Hmm, this is a tough one.
On the one hand, Dunkit is right, insofar as some people will think the double expression bad style or too colloquial. (In this respect it's a bit like the English "off of", as in "take the hat off of your head"...)
On the other hand, Dunkit's 'corrected' version may sound more correct, but it's definitely less common. With all the other litte indicators of register (elision of 'e', usage of 'mal', second person), this sounds like a very colloquial situation and I'd expect colloquial usage. Interestingly, the corrected version actually sounds truncated in this light. Note that 'drauf' is the colloquial version of 'darauf', which can't be used here.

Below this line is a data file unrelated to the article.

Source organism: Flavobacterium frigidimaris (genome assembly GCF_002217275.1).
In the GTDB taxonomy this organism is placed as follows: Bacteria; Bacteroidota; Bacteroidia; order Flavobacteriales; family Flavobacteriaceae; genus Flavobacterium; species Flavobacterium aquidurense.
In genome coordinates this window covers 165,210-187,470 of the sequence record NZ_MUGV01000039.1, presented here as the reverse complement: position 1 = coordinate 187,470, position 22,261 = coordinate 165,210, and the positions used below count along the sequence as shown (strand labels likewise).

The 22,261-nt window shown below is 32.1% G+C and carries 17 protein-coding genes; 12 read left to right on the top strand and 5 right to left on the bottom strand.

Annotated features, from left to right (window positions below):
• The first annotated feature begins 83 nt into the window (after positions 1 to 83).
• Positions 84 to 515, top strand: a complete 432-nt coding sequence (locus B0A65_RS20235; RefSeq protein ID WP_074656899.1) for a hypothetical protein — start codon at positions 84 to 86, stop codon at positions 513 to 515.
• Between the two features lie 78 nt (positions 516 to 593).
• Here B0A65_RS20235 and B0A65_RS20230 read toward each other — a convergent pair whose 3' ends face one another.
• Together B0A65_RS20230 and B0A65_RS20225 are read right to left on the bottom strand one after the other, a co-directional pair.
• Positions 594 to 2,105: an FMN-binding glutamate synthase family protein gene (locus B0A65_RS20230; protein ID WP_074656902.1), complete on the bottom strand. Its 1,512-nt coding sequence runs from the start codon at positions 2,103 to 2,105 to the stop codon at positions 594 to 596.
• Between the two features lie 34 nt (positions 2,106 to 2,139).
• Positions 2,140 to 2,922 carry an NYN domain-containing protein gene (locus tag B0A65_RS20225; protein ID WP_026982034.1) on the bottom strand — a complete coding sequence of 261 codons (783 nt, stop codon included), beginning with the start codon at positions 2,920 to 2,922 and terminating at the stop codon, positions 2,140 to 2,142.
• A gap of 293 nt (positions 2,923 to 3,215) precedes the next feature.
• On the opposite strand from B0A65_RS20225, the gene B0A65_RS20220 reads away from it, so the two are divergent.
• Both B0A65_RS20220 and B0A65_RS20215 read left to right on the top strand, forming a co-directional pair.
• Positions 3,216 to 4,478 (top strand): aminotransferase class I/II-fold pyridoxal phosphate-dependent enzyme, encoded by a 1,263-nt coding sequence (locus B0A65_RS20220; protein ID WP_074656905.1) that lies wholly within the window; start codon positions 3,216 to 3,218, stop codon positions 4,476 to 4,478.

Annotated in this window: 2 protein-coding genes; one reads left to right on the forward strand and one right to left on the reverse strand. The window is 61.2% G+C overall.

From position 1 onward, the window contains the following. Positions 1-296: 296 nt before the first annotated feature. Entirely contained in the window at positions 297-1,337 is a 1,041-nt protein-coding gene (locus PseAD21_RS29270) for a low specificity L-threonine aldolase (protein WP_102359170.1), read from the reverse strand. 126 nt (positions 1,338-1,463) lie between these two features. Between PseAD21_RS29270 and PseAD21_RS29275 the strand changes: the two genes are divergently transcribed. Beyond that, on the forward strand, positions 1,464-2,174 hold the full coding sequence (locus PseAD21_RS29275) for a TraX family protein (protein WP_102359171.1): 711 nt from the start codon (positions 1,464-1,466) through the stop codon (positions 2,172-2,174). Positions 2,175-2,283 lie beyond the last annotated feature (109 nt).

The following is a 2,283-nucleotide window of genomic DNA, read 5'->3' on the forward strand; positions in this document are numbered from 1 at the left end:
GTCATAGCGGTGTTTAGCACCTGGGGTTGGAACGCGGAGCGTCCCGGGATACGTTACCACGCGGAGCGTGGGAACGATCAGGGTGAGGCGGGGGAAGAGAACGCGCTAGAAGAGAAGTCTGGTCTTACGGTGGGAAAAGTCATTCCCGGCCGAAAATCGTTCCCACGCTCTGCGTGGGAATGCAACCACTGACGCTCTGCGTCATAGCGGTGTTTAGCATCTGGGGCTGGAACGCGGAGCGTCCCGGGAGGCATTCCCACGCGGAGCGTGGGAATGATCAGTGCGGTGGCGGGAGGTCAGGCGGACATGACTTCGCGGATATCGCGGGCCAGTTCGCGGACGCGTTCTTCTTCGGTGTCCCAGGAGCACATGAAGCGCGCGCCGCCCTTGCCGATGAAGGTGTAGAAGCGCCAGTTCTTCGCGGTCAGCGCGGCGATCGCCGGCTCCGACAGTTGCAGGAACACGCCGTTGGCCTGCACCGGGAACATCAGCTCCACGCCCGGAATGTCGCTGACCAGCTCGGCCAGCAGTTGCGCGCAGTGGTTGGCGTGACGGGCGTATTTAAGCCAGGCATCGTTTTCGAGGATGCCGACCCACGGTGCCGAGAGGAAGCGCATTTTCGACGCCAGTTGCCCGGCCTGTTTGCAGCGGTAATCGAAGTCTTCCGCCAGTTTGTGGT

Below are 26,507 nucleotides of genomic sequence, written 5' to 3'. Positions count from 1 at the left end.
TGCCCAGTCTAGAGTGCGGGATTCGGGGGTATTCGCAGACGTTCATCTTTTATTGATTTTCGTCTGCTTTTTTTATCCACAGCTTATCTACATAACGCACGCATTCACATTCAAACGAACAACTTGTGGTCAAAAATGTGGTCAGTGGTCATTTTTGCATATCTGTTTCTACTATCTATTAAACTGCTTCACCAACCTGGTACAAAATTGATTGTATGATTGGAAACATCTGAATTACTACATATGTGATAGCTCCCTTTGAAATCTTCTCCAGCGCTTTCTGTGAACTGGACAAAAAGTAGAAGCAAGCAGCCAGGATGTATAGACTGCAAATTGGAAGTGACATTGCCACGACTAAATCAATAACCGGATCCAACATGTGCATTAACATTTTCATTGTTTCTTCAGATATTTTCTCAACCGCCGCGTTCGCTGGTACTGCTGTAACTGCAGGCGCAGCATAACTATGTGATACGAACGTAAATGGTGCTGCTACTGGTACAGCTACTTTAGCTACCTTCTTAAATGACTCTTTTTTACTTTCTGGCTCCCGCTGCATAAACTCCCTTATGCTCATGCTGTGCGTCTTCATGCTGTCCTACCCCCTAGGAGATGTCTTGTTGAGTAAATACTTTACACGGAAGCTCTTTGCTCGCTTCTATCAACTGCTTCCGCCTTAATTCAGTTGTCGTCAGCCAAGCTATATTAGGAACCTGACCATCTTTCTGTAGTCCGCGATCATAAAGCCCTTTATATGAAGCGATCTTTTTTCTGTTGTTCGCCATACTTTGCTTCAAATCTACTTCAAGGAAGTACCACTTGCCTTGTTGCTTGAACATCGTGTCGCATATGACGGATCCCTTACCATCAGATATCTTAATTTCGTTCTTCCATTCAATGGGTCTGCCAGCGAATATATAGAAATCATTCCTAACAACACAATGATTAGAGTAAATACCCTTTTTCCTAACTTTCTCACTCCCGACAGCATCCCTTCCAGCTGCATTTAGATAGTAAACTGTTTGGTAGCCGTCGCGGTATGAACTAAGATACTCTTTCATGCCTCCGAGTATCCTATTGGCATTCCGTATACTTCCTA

I'm going out on a limb here, but maybe the addition of 'drauf' is an unconscious attempt to replace a participle that's preceived as missing. For example, in a formal version of Dunkit's example I'd expect 'gespeichert' or something similar before the 'ist'. Perhaps we are so used to having 'auf' followed by some further clarification that we automatically add an empty 'drauf' if there is none? Any thoughts?
In reply to your actual question:
No, I don't think there's a real reason to add the 'drauf'. For most people, it adds nothing to the sentence's meaning. Oh, and forget the translation with the additional 'thereon' - 'auf... drauf' simply translates to 'on' or maybe 'on top' in an actually spatial context.